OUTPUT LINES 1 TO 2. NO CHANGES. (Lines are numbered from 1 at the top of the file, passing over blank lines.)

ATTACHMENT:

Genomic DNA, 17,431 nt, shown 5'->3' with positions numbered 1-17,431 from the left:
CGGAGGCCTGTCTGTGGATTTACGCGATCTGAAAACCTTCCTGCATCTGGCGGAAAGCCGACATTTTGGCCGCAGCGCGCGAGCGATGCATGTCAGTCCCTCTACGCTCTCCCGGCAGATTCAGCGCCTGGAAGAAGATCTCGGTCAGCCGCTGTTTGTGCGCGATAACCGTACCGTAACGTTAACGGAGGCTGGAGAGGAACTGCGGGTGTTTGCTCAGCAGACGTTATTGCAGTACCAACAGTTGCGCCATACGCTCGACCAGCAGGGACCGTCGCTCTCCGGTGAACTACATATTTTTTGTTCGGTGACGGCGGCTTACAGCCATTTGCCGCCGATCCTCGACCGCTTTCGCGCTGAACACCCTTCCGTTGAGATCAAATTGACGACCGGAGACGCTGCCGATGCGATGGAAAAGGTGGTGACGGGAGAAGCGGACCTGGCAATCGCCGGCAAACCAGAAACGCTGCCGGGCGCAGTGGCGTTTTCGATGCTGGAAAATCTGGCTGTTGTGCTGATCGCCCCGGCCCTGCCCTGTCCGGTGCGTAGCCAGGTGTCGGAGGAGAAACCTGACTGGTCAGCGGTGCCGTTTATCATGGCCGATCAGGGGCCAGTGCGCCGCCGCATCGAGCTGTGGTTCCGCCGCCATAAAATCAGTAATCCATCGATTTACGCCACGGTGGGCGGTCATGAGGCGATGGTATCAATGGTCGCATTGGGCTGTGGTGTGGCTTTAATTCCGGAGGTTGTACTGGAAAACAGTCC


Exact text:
Genomic DNA, 17,431 nt, shown 5'->3' with positions numbered 1-17,431 from the left:
CGGAGGCCTGTCTGTGGATTTACGCGATCTGAAAACCTTCCTGCATCTGGCGGAAAGCCGACATTTTGGCCGCAGCGCGCGAGCGATGCATGTCAGTCCCTCTACGCTCTCCCGGCAGATTCAGCGCCTGGAAGAAGATCTCGGTCAGCCGCTGTTTGTGCGCGATAACCGTACCGTAACGTTAACGGAGGCTGGAGAGGAACTGCGGGTGTTTGCTCAGCAGACGTTATTGCAGTACCAACAGTTGCGCCATACGCTCGACCAGCAGGGACCGTCGCTCTCCGGTGAACTACATATTTTTTGTTCGGTGACGGCGGCTTACAGCCATTTGCCGCCGATCCTCGACCGCTTTCGCGCTGAACACCCTTCCGTTGAGATCAAATTGACGACCGGAGACGCTGCCGATGCGATGGAAAAGGTGGTGACGGGAGAAGCGGACCTGGCAATCGCCGGCAAACCAGAAACGCTGCCGGGCGCAGTGGCGTTTTCGATGCTGGAAAATCTGGCTGTTGTGCTGATCGCCCCGGCCCTGCCCTGTCCGGTGCGTAGCCAGGTGTCGGAGGAGAAACCTGACTGGTCAGCGGTGCCGTTTATCATGGCCGATCAGGGGCCAGTGCGCCGCCGCATCGAGCTGTGGTTCCGCCGCCATAAAATCAGTAATCCATCGATTTACGCCACGGTGGGCGGTCATGAGGCGATGGTATCAATGGTCGCATTGGGCTGTGGTGTGGCTTTAATTCCGGAGGTTGTACTGGAAAACAGTCC